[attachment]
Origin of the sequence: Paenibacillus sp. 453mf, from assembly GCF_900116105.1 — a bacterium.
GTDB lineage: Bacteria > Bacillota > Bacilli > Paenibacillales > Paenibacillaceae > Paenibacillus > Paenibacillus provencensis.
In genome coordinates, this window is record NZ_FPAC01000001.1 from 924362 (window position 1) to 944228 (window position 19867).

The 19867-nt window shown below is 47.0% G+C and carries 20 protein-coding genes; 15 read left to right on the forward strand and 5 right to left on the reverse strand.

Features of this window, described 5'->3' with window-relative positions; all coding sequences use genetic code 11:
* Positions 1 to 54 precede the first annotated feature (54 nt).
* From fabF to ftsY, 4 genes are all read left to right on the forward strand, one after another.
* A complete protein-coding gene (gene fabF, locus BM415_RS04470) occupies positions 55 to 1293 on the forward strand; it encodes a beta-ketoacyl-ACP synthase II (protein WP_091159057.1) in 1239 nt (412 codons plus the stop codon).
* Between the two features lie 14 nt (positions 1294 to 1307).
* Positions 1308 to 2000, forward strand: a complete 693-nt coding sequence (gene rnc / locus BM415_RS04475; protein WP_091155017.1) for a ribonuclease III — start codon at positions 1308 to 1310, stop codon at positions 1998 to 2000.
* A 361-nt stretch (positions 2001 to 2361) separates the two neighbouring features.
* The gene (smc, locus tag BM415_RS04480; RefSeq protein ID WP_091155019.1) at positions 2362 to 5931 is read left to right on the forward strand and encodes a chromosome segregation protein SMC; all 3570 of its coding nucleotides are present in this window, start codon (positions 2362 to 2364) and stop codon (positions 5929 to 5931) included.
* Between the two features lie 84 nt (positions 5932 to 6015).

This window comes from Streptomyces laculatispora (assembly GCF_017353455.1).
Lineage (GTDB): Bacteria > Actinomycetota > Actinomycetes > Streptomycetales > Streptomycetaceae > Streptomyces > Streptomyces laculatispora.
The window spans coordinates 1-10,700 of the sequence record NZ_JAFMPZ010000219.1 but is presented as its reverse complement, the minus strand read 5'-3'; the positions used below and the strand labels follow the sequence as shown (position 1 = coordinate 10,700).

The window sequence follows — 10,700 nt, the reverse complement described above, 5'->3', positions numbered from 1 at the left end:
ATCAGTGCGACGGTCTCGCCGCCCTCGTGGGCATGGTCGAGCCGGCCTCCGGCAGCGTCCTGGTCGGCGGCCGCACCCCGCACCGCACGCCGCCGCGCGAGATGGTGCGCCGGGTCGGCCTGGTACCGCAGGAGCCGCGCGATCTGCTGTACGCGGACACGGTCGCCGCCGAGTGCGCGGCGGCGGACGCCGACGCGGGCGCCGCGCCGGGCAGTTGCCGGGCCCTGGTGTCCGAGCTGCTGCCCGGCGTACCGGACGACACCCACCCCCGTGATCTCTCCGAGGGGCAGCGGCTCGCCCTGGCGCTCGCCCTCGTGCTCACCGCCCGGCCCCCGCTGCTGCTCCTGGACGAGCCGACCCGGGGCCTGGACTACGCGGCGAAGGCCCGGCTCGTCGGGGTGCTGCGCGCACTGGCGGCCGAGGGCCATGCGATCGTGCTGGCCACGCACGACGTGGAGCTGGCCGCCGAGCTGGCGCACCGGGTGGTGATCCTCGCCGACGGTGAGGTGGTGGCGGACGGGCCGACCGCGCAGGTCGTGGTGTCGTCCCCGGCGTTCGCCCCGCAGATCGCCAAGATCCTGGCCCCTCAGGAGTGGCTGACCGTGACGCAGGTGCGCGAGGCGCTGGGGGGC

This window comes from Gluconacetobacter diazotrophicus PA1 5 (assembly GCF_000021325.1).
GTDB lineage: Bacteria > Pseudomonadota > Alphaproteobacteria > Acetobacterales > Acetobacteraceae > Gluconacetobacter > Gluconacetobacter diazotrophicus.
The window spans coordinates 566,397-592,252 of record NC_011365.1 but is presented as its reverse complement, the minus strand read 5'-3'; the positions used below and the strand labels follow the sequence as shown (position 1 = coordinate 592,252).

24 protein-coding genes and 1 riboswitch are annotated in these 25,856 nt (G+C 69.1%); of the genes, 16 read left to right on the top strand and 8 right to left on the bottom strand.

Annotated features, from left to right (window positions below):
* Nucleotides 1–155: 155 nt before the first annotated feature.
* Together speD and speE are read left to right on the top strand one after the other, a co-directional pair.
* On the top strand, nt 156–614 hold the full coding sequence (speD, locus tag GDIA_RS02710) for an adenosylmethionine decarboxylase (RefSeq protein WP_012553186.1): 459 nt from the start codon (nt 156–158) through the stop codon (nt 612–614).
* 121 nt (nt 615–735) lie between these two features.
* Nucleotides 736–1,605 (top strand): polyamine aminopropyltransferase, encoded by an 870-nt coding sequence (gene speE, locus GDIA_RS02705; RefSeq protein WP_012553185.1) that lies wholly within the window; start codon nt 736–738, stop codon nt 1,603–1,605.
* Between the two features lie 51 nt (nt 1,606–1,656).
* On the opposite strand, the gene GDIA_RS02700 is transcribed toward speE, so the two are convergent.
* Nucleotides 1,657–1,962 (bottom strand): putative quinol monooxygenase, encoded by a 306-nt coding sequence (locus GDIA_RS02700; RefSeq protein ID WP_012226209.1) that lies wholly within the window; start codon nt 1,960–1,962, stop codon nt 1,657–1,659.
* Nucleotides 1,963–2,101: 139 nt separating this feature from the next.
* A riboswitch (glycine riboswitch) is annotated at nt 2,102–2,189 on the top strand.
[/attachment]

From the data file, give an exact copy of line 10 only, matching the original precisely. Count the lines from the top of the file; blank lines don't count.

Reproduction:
* Positions 1308 to 2000, forward strand: a complete 693-nt coding sequence (gene rnc / locus BM415_RS04475; protein WP_091155017.1) for a ribonuclease III — start codon at positions 1308 to 1310, stop codon at positions 1998 to 2000.